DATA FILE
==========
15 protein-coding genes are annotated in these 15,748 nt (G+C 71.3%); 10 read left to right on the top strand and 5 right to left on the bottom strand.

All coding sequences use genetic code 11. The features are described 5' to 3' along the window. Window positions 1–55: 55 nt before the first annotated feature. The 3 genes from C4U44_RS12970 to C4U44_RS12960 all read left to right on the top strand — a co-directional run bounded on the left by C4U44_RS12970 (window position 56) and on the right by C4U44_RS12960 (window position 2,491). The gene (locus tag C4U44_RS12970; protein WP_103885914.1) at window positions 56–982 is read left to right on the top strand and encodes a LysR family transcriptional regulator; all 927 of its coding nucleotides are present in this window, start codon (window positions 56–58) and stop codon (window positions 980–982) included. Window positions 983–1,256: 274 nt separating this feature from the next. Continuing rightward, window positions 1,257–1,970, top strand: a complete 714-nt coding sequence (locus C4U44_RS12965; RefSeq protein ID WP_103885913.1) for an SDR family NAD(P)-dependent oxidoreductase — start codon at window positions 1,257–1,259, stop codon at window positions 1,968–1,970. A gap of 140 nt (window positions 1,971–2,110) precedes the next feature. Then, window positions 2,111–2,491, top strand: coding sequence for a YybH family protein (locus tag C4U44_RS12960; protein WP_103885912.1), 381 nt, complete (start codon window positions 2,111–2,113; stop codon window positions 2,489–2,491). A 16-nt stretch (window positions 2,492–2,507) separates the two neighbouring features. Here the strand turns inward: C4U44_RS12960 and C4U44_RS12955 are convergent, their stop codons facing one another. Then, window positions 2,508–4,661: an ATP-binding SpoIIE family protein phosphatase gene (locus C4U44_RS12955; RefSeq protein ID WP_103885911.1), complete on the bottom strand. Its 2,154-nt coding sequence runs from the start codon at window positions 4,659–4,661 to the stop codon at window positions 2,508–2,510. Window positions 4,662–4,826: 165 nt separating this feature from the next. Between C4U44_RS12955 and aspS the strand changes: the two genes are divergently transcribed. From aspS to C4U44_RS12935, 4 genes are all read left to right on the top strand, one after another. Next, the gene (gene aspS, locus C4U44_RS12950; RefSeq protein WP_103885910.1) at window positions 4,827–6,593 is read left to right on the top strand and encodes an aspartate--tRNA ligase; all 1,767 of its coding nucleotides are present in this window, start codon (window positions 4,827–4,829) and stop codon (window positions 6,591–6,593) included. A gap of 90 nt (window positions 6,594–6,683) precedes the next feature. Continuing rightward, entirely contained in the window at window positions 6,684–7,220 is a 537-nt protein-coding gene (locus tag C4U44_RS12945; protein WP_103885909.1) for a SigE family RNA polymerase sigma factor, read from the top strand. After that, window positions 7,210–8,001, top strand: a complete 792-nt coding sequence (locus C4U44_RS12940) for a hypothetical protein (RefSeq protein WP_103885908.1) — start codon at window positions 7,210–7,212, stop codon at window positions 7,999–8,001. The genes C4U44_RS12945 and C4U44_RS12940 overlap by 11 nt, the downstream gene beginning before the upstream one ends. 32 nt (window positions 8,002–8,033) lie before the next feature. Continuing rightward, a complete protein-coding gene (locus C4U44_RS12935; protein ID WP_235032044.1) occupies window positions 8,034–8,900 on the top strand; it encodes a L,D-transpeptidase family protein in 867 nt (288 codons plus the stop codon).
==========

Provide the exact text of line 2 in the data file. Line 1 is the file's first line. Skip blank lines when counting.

All coding sequences use genetic code 11. The features are described 5' to 3' along the window. Window positions 1–55: 55 nt before the first annotated feature. The 3 genes from C4U44_RS12970 to C4U44_RS12960 all read left to right on the top strand — a co-directional run bounded on the left by C4U44_RS12970 (window position 56) and on the right by C4U44_RS12960 (window position 2,491). The gene (locus tag C4U44_RS12970; protein WP_103885914.1) at window positions 56–982 is read left to right on the top strand and encodes a LysR family transcriptional regulator; all 927 of its coding nucleotides are present in this window, start codon (window positions 56–58) and stop codon (window positions 980–982) included. Window positions 983–1,256: 274 nt separating this feature from the next. Continuing rightward, window positions 1,257–1,970, top strand: a complete 714-nt coding sequence (locus C4U44_RS12965; RefSeq protein ID WP_103885913.1) for an SDR family NAD(P)-dependent oxidoreductase — start codon at window positions 1,257–1,259, stop codon at window positions 1,968–1,970. A gap of 140 nt (window positions 1,971–2,110) precedes the next feature. Then, window positions 2,111–2,491, top strand: coding sequence for a YybH family protein (locus tag C4U44_RS12960; protein WP_103885912.1), 381 nt, complete (start codon window positions 2,111–2,113; stop codon window positions 2,489–2,491). A 16-nt stretch (window positions 2,492–2,507) separates the two neighbouring features. Here the strand turns inward: C4U44_RS12960 and C4U44_RS12955 are convergent, their stop codons facing one another. Then, window positions 2,508–4,661: an ATP-binding SpoIIE family protein phosphatase gene (locus C4U44_RS12955; RefSeq protein ID WP_103885911.1), complete on the bottom strand. Its 2,154-nt coding sequence runs from the start codon at window positions 4,659–4,661 to the stop codon at window positions 2,508–2,510. Window positions 4,662–4,826: 165 nt separating this feature from the next. Between C4U44_RS12955 and aspS the strand changes: the two genes are divergently transcribed. From aspS to C4U44_RS12935, 4 genes are all read left to right on the top strand, one after another. Next, the gene (gene aspS, locus C4U44_RS12950; RefSeq protein WP_103885910.1) at window positions 4,827–6,593 is read left to right on the top strand and encodes an aspartate--tRNA ligase; all 1,767 of its coding nucleotides are present in this window, start codon (window positions 4,827–4,829) and stop codon (window positions 6,591–6,593) included. A gap of 90 nt (window positions 6,594–6,683) precedes the next feature. Continuing rightward, entirely contained in the window at window positions 6,684–7,220 is a 537-nt protein-coding gene (locus tag C4U44_RS12945; protein WP_103885909.1) for a SigE family RNA polymerase sigma factor, read from the top strand. After that, window positions 7,210–8,001, top strand: a complete 792-nt coding sequence (locus C4U44_RS12940) for a hypothetical protein (RefSeq protein WP_103885908.1) — start codon at window positions 7,210–7,212, stop codon at window positions 7,999–8,001. The genes C4U44_RS12945 and C4U44_RS12940 overlap by 11 nt, the downstream gene beginning before the upstream one ends. 32 nt (window positions 8,002–8,033) lie before the next feature. Continuing rightward, a complete protein-coding gene (locus C4U44_RS12935; protein ID WP_235032044.1) occupies window positions 8,034–8,900 on the top strand; it encodes a L,D-transpeptidase family protein in 867 nt (288 codons plus the stop codon).